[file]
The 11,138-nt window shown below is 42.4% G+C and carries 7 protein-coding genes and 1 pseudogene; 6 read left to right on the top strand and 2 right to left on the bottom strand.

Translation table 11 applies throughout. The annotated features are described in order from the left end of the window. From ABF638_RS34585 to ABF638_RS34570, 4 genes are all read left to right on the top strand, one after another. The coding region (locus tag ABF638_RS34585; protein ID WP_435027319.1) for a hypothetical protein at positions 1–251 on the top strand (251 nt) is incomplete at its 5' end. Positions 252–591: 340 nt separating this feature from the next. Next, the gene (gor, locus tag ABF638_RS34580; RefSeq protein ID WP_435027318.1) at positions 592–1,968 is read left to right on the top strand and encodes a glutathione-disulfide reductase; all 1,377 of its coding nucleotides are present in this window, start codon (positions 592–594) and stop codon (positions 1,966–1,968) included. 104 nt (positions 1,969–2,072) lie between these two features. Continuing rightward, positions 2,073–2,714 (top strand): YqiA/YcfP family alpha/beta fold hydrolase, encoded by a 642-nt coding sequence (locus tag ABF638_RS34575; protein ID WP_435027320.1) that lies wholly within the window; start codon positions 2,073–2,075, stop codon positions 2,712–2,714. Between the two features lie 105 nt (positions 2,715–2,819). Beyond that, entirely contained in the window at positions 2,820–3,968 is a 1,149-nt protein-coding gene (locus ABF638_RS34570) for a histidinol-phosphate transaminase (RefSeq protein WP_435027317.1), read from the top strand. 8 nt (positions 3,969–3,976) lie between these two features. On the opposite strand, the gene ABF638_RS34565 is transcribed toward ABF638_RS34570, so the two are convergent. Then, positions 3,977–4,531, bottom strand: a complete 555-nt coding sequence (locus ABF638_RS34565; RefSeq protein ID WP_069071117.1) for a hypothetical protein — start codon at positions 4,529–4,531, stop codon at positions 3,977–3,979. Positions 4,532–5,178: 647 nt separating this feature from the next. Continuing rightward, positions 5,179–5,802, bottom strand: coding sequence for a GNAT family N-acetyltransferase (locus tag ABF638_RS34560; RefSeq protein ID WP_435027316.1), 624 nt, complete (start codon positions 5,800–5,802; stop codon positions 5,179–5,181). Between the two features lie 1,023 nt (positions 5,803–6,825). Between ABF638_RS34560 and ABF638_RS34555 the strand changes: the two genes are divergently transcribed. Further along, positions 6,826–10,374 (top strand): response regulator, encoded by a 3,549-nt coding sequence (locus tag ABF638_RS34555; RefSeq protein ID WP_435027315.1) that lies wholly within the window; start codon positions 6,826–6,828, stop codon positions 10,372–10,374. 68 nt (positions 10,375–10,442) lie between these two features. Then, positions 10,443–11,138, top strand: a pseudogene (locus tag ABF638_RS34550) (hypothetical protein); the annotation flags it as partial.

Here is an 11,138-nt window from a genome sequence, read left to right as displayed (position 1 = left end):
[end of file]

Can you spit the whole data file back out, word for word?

The 11,138-nt window shown below is 42.4% G+C and carries 7 protein-coding genes and 1 pseudogene; 6 read left to right on the top strand and 2 right to left on the bottom strand.

Translation table 11 applies throughout. The annotated features are described in order from the left end of the window. From ABF638_RS34585 to ABF638_RS34570, 4 genes are all read left to right on the top strand, one after another. The coding region (locus tag ABF638_RS34585; protein ID WP_435027319.1) for a hypothetical protein at positions 1–251 on the top strand (251 nt) is incomplete at its 5' end. Positions 252–591: 340 nt separating this feature from the next. Next, the gene (gor, locus tag ABF638_RS34580; RefSeq protein ID WP_435027318.1) at positions 592–1,968 is read left to right on the top strand and encodes a glutathione-disulfide reductase; all 1,377 of its coding nucleotides are present in this window, start codon (positions 592–594) and stop codon (positions 1,966–1,968) included. 104 nt (positions 1,969–2,072) lie between these two features. Continuing rightward, positions 2,073–2,714 (top strand): YqiA/YcfP family alpha/beta fold hydrolase, encoded by a 642-nt coding sequence (locus tag ABF638_RS34575; protein ID WP_435027320.1) that lies wholly within the window; start codon positions 2,073–2,075, stop codon positions 2,712–2,714. Between the two features lie 105 nt (positions 2,715–2,819). Beyond that, entirely contained in the window at positions 2,820–3,968 is a 1,149-nt protein-coding gene (locus ABF638_RS34570) for a histidinol-phosphate transaminase (RefSeq protein WP_435027317.1), read from the top strand. 8 nt (positions 3,969–3,976) lie between these two features. On the opposite strand, the gene ABF638_RS34565 is transcribed toward ABF638_RS34570, so the two are convergent. Then, positions 3,977–4,531, bottom strand: a complete 555-nt coding sequence (locus ABF638_RS34565; RefSeq protein ID WP_069071117.1) for a hypothetical protein — start codon at positions 4,529–4,531, stop codon at positions 3,977–3,979. Positions 4,532–5,178: 647 nt separating this feature from the next. Continuing rightward, positions 5,179–5,802, bottom strand: coding sequence for a GNAT family N-acetyltransferase (locus tag ABF638_RS34560; RefSeq protein ID WP_435027316.1), 624 nt, complete (start codon positions 5,800–5,802; stop codon positions 5,179–5,181). Between the two features lie 1,023 nt (positions 5,803–6,825). Between ABF638_RS34560 and ABF638_RS34555 the strand changes: the two genes are divergently transcribed. Further along, positions 6,826–10,374 (top strand): response regulator, encoded by a 3,549-nt coding sequence (locus tag ABF638_RS34555; RefSeq protein ID WP_435027315.1) that lies wholly within the window; start codon positions 6,826–6,828, stop codon positions 10,372–10,374. 68 nt (positions 10,375–10,442) lie between these two features. Then, positions 10,443–11,138, top strand: a pseudogene (locus tag ABF638_RS34550) (hypothetical protein); the annotation flags it as partial.

Here is an 11,138-nt window from a genome sequence, read left to right as displayed (position 1 = left end):